Photographic applications rely greatly on the permeability and swelling behavior of multilayer thin films. This behavior is, at least, a function of (I) material properties such as particle size, percent solids and solubility, and (II) processing conditions that affect film formation, such as rate of drying, maximum web temperature and nature of underlying layers.
In order to test permeability of multilayer structures, an alkaline medium is allowed to permeate sample. In the structure under test, the bottom most layer is acidic in nature. This acid neutralizes the alkali as it permeates through the layers. Neutralization causes a change in ionic concentration in the sample and this is measured using a high frequency cavity sensor (commercially available as the conductivity Puntex technique) that changes its resonant frequency in response to change in conductivity of the sysytem. This frequency change can be monitored to to give a time transient for permeability. In the event that frequency changes even before neutralization has occured, it can be correlated to capacitance changes within the layers produced by swelling and water uptake.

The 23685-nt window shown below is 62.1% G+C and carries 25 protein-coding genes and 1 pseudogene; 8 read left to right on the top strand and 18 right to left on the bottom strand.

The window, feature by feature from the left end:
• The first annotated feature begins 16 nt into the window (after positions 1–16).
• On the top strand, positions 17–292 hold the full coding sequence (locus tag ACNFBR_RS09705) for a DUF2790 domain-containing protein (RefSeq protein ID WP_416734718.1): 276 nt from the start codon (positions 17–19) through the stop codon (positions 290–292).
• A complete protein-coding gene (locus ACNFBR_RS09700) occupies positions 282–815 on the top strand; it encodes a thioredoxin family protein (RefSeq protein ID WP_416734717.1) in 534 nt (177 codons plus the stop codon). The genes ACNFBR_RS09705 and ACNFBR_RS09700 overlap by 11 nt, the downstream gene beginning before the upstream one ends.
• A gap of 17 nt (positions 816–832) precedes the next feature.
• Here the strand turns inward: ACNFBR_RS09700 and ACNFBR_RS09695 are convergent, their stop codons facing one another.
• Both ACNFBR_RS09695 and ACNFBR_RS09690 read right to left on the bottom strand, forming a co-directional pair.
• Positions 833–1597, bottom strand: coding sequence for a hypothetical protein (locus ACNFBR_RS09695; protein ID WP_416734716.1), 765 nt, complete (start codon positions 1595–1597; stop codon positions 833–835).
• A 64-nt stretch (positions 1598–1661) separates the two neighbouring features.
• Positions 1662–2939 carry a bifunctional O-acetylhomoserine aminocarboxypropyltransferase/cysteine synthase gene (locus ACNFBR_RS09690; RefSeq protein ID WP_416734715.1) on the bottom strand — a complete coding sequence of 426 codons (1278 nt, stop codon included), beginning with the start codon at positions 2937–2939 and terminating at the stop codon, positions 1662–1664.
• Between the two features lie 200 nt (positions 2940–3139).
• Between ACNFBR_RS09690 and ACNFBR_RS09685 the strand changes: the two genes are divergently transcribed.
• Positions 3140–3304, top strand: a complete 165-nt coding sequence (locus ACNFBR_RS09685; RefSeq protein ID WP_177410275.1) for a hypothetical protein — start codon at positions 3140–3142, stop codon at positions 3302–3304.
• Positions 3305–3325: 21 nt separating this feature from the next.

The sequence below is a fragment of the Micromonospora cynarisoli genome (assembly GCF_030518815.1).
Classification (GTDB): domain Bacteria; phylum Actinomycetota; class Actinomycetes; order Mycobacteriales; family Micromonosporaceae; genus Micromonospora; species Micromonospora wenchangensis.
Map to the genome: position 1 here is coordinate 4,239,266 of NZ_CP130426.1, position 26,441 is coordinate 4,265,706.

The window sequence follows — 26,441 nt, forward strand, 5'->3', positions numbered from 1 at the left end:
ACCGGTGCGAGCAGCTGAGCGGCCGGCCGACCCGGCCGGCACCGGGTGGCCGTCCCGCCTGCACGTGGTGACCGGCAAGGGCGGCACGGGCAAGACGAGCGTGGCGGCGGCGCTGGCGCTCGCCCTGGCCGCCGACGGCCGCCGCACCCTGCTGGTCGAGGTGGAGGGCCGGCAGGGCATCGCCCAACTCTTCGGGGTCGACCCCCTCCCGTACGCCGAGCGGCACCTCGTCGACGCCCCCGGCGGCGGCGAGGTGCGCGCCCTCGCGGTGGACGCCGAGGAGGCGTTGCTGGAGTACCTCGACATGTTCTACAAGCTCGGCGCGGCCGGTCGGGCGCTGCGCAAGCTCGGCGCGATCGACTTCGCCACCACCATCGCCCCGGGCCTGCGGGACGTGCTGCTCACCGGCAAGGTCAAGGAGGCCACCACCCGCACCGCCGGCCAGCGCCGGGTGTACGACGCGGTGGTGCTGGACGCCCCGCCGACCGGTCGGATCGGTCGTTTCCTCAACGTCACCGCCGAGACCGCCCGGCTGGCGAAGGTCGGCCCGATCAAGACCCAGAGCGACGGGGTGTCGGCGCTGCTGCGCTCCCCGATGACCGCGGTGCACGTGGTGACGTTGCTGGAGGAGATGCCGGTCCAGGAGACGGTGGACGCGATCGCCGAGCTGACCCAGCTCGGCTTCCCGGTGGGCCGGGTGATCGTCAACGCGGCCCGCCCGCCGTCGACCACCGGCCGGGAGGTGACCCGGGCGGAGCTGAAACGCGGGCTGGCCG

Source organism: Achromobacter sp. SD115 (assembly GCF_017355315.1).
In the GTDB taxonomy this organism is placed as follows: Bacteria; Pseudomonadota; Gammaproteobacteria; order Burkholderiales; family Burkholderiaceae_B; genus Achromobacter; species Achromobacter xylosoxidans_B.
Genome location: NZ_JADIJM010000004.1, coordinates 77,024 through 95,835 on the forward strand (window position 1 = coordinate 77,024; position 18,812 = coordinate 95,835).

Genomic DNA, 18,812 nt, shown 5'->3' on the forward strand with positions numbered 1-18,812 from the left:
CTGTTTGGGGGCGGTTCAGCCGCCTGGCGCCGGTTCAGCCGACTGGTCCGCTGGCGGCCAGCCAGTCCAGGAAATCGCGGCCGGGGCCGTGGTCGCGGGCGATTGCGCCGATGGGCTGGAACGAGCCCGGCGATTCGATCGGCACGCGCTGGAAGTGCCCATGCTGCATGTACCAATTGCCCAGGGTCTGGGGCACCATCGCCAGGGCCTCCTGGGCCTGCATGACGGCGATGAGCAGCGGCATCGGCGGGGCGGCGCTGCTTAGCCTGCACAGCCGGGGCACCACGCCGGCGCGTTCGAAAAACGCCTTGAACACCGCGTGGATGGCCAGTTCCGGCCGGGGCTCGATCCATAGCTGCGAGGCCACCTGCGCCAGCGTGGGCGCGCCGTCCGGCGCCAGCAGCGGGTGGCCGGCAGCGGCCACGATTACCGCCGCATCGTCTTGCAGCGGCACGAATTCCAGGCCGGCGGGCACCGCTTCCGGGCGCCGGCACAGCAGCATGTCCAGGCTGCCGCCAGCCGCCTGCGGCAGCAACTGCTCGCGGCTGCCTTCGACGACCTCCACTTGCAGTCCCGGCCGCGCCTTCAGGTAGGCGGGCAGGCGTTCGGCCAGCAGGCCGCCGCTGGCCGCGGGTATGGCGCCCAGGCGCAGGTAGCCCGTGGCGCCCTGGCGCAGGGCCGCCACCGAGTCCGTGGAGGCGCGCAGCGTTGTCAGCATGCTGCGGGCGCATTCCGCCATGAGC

For a porous layer within the sample, the permeation proceeds along two paths. One through the porosity and the other through the bulk. In this case the bulk signal is superimposed over the signal from porous component. For such a system, a transient of the time derivative of resonant frequency proved to be a useful tool to study interfacial interactions between the acid layer and the layer above it. Impact of drying was also inferred from similar measurements. Data indicate that the higher temperature of drying of constituent layers resulted in a microstructurally tighter film, that took longer time for the alkali to permeate.